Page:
There also appears to be a certain amount of over spending among the Democrats. Sherrod Brown is likely going to win in Ohio and enjoys a insurmountable financial advantage. Of all the Democrat funds he should have received around what was dedicated to the campaign in Michigan.
The distribution of Democrat funds shows ambition but little coherence to an overall strategy. The slice of the pie seems dependent on the gravitation of their candidate. It’s less about flipping seats and keeping the GOP at bay rather than supporting popular candidates.
The Republican Triage
In contrast, the Republican distribution of funds shows an obvious triage. Longshots like John James in Michigan and Jim Renacci in Ohio are getting little. The effort in Florida, on the other draws the most attention. Florida receiving 18% shows a disproportionate vested interest in the state. This can be attributed to Rick Scott, a party favorite and a formidable candidate to oust Bill Nelson. The Senate race is also nicely aligned with the gubernatorial race. The Republicans, if smart, will want to tilt Florida red keeping it from being a swing state in 2020 and beyond. A big election win here would help in that effort. Another factor at play is redistricting in 2020. Florida is anticipated to be awarded 2-3 congressional seats. At number two is Ted Cruz. Texas being a larger state and the Democrats bringing a more enthusiastic candidate are the reason for that. At three and four are Missouri and Arizona.
The Republicans aren’t throwing money at lost causes. The highest risk for Republicans in a conventional sense appears to be Bob Hugin in New Jersey. Yet the staunch blue state will likely see difficulty in reelecting a scandal ridden incumbent. Republicans sense blood and are investigating in the race at a rate comparable to Indiana or Tennessee.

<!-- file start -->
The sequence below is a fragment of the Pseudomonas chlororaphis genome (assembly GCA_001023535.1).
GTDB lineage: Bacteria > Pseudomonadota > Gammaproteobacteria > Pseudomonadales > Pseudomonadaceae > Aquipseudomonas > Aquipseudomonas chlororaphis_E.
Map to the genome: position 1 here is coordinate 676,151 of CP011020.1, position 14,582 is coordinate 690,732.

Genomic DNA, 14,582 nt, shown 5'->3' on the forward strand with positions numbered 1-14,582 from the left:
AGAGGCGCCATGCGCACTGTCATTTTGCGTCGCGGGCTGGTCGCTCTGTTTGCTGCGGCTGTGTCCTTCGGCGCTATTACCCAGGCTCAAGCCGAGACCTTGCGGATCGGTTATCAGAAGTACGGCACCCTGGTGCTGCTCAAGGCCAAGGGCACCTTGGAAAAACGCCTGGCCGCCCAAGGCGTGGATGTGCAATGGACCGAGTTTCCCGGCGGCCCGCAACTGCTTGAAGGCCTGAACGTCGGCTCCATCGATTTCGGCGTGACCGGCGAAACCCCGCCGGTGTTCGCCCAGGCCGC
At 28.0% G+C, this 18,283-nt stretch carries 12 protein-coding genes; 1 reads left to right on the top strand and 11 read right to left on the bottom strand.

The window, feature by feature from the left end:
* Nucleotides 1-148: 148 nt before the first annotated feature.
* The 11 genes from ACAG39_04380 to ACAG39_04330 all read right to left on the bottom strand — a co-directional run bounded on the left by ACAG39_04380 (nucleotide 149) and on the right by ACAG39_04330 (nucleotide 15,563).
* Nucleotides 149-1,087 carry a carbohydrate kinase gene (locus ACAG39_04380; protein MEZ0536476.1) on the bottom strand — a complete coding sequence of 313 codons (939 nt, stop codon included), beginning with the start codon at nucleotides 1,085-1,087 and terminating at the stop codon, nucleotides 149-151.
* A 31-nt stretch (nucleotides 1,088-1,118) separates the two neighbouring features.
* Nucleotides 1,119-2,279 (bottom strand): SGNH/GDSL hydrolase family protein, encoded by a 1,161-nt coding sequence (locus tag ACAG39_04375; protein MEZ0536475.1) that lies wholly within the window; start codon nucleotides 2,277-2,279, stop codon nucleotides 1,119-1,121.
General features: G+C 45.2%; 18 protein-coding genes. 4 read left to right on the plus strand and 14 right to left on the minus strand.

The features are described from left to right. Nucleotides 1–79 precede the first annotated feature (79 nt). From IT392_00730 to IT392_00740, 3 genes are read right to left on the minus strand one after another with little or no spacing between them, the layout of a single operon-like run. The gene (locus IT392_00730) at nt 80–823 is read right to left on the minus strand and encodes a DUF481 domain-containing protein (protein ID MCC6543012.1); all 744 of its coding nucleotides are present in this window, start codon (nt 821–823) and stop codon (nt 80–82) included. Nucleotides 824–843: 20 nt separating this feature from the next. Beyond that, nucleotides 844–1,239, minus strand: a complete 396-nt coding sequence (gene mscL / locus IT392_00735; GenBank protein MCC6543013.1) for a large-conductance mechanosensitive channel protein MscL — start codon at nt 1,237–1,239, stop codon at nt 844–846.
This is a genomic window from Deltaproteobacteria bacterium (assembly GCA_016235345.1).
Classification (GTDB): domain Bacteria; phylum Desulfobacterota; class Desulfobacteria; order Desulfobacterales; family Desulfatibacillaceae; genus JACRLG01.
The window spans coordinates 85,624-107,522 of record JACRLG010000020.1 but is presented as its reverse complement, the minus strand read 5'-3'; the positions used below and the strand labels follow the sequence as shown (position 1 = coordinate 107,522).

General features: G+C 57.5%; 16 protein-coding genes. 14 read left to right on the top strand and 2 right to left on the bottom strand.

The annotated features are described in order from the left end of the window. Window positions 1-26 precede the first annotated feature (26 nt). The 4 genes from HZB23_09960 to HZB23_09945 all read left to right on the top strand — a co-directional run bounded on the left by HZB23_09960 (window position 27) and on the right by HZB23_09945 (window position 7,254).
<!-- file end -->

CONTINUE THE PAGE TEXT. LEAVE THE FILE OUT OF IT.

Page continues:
The most effortless win in the election may in fact come from the ousting of Heidi Heitkamp in North Dakota. The Republicans throwing less than 3% behind a challenger is a bargain of a return. All signs in North Dakota point to a GOP victory, and the Republicans will achieve that despite being outspent. Another interesting contrast is that the Republicans aren’t overspending in any of these battleground Senate races. The largest argument for overspending may be found in Texas, but while Cruz is slated to win, he will still have to work for that win.
In contrast, the Republican distribution of funds is more economical. They reflect both the size of the state and the chances of winning. This takes away from what previously, in Chart 3, could have suggested that the GOP underfunded its Senate candidates in various states. Instead the Republicans are revealed to run their campaigns like a business or investment.
Meanwhile, the Democrats finance their campaigns as a whole like a popularity contest that is a reflection of how popular their candidate is along with how unpopular the Republican candidate is, to them. And while this overall trend is drawn from the donations of many individuals and organizations, that is the source of the significance. Republicans, both individuals and organizations, are very economical about their financial contributions.
The next question is: are they just as economical with their campaign spending as they are with their giving? This question can only be answered in full after the midterm election, but North Dakota appears to be evidence of that answer being yes.